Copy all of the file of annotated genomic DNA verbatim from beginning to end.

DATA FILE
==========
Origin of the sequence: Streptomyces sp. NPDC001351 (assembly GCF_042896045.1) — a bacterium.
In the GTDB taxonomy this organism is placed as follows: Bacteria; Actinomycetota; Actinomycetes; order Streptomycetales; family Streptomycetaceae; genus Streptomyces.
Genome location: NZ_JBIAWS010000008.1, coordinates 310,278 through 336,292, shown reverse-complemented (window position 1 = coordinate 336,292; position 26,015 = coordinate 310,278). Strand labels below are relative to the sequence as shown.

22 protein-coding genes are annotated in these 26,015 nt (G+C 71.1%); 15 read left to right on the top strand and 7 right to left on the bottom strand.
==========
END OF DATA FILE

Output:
Origin of the sequence: Streptomyces sp. NPDC001351 (assembly GCF_042896045.1) — a bacterium.
In the GTDB taxonomy this organism is placed as follows: Bacteria; Actinomycetota; Actinomycetes; order Streptomycetales; family Streptomycetaceae; genus Streptomyces.
Genome location: NZ_JBIAWS010000008.1, coordinates 310,278 through 336,292, shown reverse-complemented (window position 1 = coordinate 336,292; position 26,015 = coordinate 310,278). Strand labels below are relative to the sequence as shown.

22 protein-coding genes are annotated in these 26,015 nt (G+C 71.1%); 15 read left to right on the top strand and 7 right to left on the bottom strand.